Maybe it’s their penchant for adventure. Maybe it’s just that they’re closer to the ground — and closer to dirt. Maybe it’s because they still like to stick their fingers up their nose periodically (and seem to derive glee from grinding Cheerios into all surfaces). Maybe they’re just born that way. Whatever the reason, most kids are walking, talking germ and grime factories. And they tend to leave a wake of that grime wherever they go, kind of like IRL versions of Pigpen from Charlie Brown. Keeping them clean is practically a part-time job unto itself (and any parent who has to deal with the screams associated with toddler bathtime should be eligible for worker’s comp). But what about their things? It can be easy to turn a blind eye to all the dirty things in your kid’s life because, unlike your actual kids, a grimy stuffed animal or training potty doesn’t have hands they want to put on your face. But, of course, they are still things that come in contact with your kids — and, eventually you — far more than you’d like to think. Here are a few of the dirtiest places that you might be ignoring currently, and how to clean them. The good news? Most of the time, it’s a lot easier than you might think and well worth the peace of mind.
Ah, the car seat: part transportation device, part movable playroom. But it’s not as daunting as you might imagine to get it clean. Becky Rapinchuk, the woman behind the Clean Mama blog and cleaning routine, tells SheKnows car seats can be cleaned on an “as needed” basis, like when it gets especially dirty or a child gets sick in it. Otherwise, it’s fine to just clean it 2-4 times a year. Rapinchuk also recommends making it a part of any existing routine you have with cleaning your car. This obviously will vary from person to person, but it can mean occasionally taking out the car seat if you’re washing the car in your driveway, or cleaning the car seat and letting it air dry while you take your car to your regular full-service car wash. The idea is to integrate it into any existing car maintenance routine so you don’t forget about it.
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The actual washing is simple, if perhaps a bit time-consuming because you may have to allow time for air drying. Rapinchuk says parents should fully remove the car seat from the car and disassemble any pieces that can be removed. Machine wash and line dry what you can, and wipe down the rest with baby wipes or warm water with just a bit of dish soap. Once everything is dry, carefully reassemble the seat and put it back in the car. For crumbs, simply shaking out the car seat occasionally or vacuuming with a crevice attachment on your vacuum is fine.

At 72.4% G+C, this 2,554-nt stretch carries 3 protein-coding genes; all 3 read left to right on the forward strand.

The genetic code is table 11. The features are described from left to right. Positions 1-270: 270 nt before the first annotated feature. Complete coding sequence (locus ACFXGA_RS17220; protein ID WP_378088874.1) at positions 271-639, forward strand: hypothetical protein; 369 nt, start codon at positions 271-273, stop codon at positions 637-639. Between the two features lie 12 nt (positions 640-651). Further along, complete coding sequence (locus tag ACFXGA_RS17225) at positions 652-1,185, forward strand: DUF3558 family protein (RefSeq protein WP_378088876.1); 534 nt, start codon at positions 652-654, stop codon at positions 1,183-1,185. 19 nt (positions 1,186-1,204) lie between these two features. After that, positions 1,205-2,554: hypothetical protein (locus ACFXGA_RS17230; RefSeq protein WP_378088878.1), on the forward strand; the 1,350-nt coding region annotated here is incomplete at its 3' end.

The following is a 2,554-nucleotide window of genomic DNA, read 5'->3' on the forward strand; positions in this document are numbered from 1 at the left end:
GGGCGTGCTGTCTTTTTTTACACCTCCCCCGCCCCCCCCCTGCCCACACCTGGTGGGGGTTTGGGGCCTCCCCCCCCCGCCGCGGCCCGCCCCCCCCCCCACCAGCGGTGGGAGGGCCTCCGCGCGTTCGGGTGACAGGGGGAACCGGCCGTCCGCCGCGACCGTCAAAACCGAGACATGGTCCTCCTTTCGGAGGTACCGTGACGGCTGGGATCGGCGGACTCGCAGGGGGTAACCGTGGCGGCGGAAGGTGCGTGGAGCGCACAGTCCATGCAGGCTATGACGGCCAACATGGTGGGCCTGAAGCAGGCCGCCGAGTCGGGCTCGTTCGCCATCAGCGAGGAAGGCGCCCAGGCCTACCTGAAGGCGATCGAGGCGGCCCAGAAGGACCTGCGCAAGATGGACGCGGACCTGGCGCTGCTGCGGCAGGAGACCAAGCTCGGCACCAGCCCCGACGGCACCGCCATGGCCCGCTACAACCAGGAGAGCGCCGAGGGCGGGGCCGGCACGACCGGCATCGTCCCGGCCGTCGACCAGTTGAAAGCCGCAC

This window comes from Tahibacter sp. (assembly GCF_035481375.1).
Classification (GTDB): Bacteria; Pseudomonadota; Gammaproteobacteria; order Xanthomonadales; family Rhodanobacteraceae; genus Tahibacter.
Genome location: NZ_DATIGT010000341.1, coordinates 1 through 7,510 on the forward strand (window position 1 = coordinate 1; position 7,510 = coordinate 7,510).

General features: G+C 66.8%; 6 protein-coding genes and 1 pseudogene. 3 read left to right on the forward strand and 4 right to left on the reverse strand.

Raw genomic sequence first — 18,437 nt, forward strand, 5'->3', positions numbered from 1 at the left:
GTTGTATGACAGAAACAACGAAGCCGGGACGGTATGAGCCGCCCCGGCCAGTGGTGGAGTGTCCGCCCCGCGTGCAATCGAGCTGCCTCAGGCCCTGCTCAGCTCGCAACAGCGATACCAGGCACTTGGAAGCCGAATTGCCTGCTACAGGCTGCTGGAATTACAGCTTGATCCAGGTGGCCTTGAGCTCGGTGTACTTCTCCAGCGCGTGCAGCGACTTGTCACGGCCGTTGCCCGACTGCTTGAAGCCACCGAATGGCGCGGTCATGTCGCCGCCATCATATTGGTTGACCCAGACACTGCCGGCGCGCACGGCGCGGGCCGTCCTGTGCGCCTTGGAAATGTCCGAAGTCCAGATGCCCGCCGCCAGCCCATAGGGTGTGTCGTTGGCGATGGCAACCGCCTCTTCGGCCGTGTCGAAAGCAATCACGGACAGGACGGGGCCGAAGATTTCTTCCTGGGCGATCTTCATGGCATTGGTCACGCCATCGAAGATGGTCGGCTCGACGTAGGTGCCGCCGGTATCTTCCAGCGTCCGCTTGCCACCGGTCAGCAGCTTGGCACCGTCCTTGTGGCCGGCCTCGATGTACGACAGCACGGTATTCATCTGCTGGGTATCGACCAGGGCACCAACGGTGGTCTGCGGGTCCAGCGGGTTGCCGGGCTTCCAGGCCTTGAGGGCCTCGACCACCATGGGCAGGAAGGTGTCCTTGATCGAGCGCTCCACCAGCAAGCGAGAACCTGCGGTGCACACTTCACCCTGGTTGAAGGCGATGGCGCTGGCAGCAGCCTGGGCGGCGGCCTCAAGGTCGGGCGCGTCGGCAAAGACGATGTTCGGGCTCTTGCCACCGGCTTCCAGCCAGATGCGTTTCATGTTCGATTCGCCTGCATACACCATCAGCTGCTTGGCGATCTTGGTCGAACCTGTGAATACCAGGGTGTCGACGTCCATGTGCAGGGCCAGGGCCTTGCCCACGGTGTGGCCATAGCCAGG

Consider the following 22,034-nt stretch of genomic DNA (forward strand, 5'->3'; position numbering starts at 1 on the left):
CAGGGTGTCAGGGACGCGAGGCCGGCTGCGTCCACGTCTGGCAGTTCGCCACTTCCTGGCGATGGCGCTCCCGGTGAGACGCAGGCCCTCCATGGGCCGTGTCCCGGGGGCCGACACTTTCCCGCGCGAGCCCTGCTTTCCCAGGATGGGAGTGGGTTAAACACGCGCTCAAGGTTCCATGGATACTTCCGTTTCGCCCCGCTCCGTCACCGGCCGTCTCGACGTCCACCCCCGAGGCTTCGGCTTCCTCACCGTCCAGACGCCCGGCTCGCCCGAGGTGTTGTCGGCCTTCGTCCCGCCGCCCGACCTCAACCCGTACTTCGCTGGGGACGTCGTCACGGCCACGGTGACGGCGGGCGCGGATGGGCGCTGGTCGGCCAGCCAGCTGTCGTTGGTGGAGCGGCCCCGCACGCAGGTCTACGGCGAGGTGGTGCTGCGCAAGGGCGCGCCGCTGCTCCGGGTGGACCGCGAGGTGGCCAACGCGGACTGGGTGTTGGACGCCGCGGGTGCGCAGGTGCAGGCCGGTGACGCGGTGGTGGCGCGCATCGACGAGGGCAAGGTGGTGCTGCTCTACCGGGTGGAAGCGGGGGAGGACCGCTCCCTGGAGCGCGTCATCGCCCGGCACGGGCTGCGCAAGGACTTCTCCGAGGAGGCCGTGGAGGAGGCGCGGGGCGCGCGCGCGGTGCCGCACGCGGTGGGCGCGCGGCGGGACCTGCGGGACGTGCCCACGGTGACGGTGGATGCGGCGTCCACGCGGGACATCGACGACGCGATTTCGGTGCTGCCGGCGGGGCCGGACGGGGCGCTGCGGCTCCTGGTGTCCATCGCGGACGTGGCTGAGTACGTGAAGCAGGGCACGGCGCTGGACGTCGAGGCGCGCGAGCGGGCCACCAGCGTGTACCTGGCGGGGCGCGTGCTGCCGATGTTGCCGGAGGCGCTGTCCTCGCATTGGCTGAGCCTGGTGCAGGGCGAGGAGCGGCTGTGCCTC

Melissa Maker, whose popular YouTube channel Clean My Space has over 1.3 million followers, has a pretty firm opinion about bath toys: Just don’t get the squeezy ones. Yes, it’s fun for kids to fill them up with water and squirt, but they’re nearly impossible to fully empty, making them a great place for mold to grow. Instead, Maker tells SheKnows parents should stick to hard plastic that can be easily cleaned and dried. While bathrooms can be pretty germy places, bath toys can actually stay pretty clean as long as they dry sufficiently between baths to reduce the risk of mold or mildew growing in damp spots. Maker recommends using a laundry bag to store toys after bath time. After getting all the toys in the laundry bag, you can even give them one good rinse before hanging it up to dry on a suction cup hook. It’s also possible to purchase generously sized bath toy organizers that are the same exact idea: a mesh organizer with hooks.
Once toys are rinsed and allowed to dry, there really isn’t any need to do additional cleaning, says Maker. If soap scum does build, rubbing it off with a little bit of vinegar and a rag can get it looking as good as new. If there are bigger messes, like a potty training accident in the tub, you can treat the toys with a mild disinfectant. If you want to create an easy DIY one, she says parents can mix equal parts rubbing alcohol and water and let everything soak for about 10 minutes.Because rubbing alcohol will quickly evaporate, you don’t even need to rise — just let it dry before using it again. This is a great trick for soaking any hard plastic kid’s toys that may need a quick deep clean, too.